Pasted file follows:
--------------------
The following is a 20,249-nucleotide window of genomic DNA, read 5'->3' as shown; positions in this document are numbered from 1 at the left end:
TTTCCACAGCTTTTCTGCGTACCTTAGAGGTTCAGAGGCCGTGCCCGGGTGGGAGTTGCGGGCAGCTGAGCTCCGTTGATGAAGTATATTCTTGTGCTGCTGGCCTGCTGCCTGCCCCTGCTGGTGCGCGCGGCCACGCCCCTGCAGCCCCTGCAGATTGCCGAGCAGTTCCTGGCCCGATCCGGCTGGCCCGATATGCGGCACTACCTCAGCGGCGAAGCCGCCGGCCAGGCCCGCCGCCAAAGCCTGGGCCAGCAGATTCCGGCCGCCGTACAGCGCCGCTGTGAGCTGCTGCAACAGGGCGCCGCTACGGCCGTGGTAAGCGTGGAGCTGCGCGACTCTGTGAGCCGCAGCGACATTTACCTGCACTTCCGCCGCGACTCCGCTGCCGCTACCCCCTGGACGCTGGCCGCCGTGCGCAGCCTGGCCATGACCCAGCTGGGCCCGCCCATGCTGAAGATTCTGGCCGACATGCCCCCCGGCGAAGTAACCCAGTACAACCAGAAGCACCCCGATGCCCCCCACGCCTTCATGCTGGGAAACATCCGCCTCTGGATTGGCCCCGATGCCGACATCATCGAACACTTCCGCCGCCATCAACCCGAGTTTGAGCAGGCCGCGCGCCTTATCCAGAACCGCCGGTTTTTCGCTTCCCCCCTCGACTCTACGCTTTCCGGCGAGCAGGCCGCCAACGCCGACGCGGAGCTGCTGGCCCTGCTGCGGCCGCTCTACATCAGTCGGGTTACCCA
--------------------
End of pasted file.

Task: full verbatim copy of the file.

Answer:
The following is a 20,249-nucleotide window of genomic DNA, read 5'->3' as shown; positions in this document are numbered from 1 at the left end:
TTTCCACAGCTTTTCTGCGTACCTTAGAGGTTCAGAGGCCGTGCCCGGGTGGGAGTTGCGGGCAGCTGAGCTCCGTTGATGAAGTATATTCTTGTGCTGCTGGCCTGCTGCCTGCCCCTGCTGGTGCGCGCGGCCACGCCCCTGCAGCCCCTGCAGATTGCCGAGCAGTTCCTGGCCCGATCCGGCTGGCCCGATATGCGGCACTACCTCAGCGGCGAAGCCGCCGGCCAGGCCCGCCGCCAAAGCCTGGGCCAGCAGATTCCGGCCGCCGTACAGCGCCGCTGTGAGCTGCTGCAACAGGGCGCCGCTACGGCCGTGGTAAGCGTGGAGCTGCGCGACTCTGTGAGCCGCAGCGACATTTACCTGCACTTCCGCCGCGACTCCGCTGCCGCTACCCCCTGGACGCTGGCCGCCGTGCGCAGCCTGGCCATGACCCAGCTGGGCCCGCCCATGCTGAAGATTCTGGCCGACATGCCCCCCGGCGAAGTAACCCAGTACAACCAGAAGCACCCCGATGCCCCCCACGCCTTCATGCTGGGAAACATCCGCCTCTGGATTGGCCCCGATGCCGACATCATCGAACACTTCCGCCGCCATCAACCCGAGTTTGAGCAGGCCGCGCGCCTTATCCAGAACCGCCGGTTTTTCGCTTCCCCCCTCGACTCTACGCTTTCCGGCGAGCAGGCCGCCAACGCCGACGCGGAGCTGCTGGCCCTGCTGCGGCCGCTCTACATCAGTCGGGTTACCCA